Five years. Yes, 5 years, 6 moves, 2 children, a lot of lessons, some bills, bills caused by lessons; and a load of laughter. Friday marks our anniversary. The day we said “I do” to more than we could have ever expected. Things have not always been easy. Some days we flat don’t like each other. Our children will be grown and out of the house before we ever agree on parenting styles. But we never argue about money. The only thing more hard headed than you, is me. And the only thing more hard headed than me, is you. But you know what? I wouldn’t trade you for anything!
If had known on that hot August day when we first met in Mr. Bob Young’s poultry science class, the friendship that we would develop… well, let’s just say you would have had a crazy stalker a lot sooner! To be honest (but you already knew this) I thought you were a bit odd. I told my parents there was a “cowboy geek” in my class. I said, I figured if you couldn’t do it from a horse you probably just didn’t care. Back then, that was pretty true. You had a big, (dirty,) black felt hat with a feather in it. You wore dark, tight fitting wrangler blue jeans, higher heeled riding boots, and wrangler pearl snap shirts over a white t-shirt. And you had a mustache! That was your look.
Most people forget we met at college. In fact, that wasn’t really where we got to know each other. No, for that we have good ol’ Kerby and Nimr our bosses from the AgriLife research center. I got my job there first. I liked the work and had heard they were looking for another student worker. Then I heard you had just quit your job at the ranch where you had been working. I told you to apply and you did. Nimr asked me about you; if you would be a good worker. I said yes, and he said my job was on the line if you didn’t work out. (Pretty sure my job was safe for a while. I still had like 6 giant bags of grinding to do…after that, who knows.)
Before long we were working together building fences for a rotation grazing study. I don’t work well with others. I just don’t. But you were different. It wasn’t like working with someone. It was like having an extra set of hands. It’s weird because we are both picky about how things get done; and we are both control freaks. But we just fell into a rhythm so easily. You had “more manners than was good for you” and refused to let me use a t-post driver. That drove me nuts. I’d practically beg to use it…but it also made me feel special that you took care of me that way.
That summer we worked on the *poo* crew (they might have given us a slightly different moniker that I just can’t seem to make myself type.) Work started by 7 am. And at least one of us had to be back again at 7 pm. The work itself was pretty crappy, pun intended. But the company was great. We tracked a lot of fence shorts that summer. Worked a lot of cattle in the heat. It’s funny how much you can learn about a person by working with them like that.
Apparently, I talked about you a lot… like a lot, a lot. Dianna knew you as “this guy at work.” And Regina was the one to finally tell me “you know you like him!” in a very matter of fact every-one-but-you-knows-that sort of way. It was true. I was smitten. I tried not to change how I interacted with you after this new revelation. Turns out, that wasn’t so hard. We were already tight by then. Mr. Young called us running buddies. We secretly competed to see who could do more for Ag Club. It was like “oh, he signed up. I better go too.”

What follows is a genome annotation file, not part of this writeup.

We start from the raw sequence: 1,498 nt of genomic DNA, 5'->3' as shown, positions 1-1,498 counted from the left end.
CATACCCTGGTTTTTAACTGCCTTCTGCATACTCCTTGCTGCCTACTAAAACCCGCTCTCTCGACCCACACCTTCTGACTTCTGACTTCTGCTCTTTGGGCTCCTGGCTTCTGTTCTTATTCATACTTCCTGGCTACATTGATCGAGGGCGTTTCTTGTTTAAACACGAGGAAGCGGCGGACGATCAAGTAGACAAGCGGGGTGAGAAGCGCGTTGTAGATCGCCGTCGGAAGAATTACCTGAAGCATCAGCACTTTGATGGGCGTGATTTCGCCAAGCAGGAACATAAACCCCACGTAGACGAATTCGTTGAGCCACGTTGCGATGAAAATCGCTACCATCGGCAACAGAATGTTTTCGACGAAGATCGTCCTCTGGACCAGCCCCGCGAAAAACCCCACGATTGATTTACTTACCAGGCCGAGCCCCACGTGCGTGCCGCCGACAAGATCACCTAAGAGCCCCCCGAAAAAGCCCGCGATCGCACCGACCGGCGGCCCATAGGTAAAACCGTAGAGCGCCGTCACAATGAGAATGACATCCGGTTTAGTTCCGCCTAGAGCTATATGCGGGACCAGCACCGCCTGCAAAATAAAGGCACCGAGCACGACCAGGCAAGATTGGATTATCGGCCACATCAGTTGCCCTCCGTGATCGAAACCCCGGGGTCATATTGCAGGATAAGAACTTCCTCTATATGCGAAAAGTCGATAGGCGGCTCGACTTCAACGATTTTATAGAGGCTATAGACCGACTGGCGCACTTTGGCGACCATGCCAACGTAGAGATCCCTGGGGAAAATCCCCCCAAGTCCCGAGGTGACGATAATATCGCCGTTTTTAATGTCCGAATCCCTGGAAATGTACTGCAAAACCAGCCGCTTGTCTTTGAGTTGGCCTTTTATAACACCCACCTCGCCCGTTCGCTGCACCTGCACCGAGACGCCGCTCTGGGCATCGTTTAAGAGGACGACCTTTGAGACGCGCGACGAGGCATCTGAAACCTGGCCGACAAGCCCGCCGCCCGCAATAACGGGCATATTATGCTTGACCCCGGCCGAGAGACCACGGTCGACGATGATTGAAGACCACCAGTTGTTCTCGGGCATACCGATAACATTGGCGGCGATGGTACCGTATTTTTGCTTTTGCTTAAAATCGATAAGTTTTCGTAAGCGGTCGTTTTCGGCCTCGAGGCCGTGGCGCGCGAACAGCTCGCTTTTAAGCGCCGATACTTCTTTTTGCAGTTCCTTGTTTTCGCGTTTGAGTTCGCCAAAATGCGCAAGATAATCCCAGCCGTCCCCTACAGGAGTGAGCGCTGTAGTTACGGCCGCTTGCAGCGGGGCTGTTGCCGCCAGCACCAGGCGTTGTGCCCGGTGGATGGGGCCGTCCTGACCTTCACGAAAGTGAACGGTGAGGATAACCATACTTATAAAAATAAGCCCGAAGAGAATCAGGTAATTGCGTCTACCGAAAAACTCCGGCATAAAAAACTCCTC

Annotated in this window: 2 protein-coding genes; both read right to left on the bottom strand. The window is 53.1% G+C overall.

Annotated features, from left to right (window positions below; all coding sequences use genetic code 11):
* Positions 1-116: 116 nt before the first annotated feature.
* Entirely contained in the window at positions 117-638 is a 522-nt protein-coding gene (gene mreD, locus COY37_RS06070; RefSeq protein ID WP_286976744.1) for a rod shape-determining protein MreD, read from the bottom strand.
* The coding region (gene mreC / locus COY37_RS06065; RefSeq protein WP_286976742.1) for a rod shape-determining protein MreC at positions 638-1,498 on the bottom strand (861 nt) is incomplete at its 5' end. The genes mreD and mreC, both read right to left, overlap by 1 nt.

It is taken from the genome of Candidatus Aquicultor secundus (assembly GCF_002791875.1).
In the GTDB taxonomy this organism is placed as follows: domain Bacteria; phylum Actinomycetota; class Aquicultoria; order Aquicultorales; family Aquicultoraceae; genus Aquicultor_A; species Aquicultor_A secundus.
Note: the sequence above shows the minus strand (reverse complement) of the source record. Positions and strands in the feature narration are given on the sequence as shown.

It took a few months for you to catch on though. We met at work on a fabulously spring like day in December. The center was closed for Christmas but we had to feed cattle that day. You talked funny. And you kept spitting out the window. You said something about the Marines after you finished at Kilgore College. The Marines?! What happened to moving to Montana to run a ranch? And Snuff?! You were then one who once got all offended and told someone you wouldn’t dip “in a million years.” I found out later a girl had let you down pretty hard. But for that day I was just confused. I should have been able to enjoy the beautiful weather and some good company, but I couldn’t. I confronted you about the snuff after a couple of weeks. All you said was “Dr. Pepper wasn’t enough anymore.” I got mad. I cried angry tears all the way home. Then I dropped my stuff in my room and ran out to the barn to beat up some hay. (That poor, poor hay.)
Your birthday was coming. I had a plan for your special day. Early in the morning on February 4, 2009 I sent you a text. “Happy big 20 my friend. Love ya.” You just said thanks. Then you avoided me for like 3 days. Then you started following me. February 10th was a Tuesday. I had a lot to do, and was busy with preparations for Ag club auction. You were on my tail. Out to the truck. Back to the old lab. I was giggling with anticipation…and cracking up because Jerome was like Visa that day… he was everywhere you wanted to be. Finally, you blurted out “Wanna meet for lunch tomorrow?” I said sure, and we agreed to meet at the Jalapeno Tree after class. I remember after we sat down the waitress asked if it would be one check or 2, and I panicked. I was so excited to meet that I hadn’t thought ahead and I had no money. Boy was I relieved when you said it would be one check. As we left I gave you a flirty look and asked why the lunch treat. “I just felt like taking someone to the Tree.” To which I replied “well, any time you just feel like doing it again, let me know.” And we have been eating there as often as possible ever since.
I could type for 3 years and not write all of my fondest memories. The thing is: you’re too much. You’re going to spoil me. Great minds think alike – and then there’s us. I love you to the moon and back Brandon Kyle. Five years of marriage, 6 moves, 2 children…. And I am so, so blessed that God Blessed the Broken Road that led me straight to you.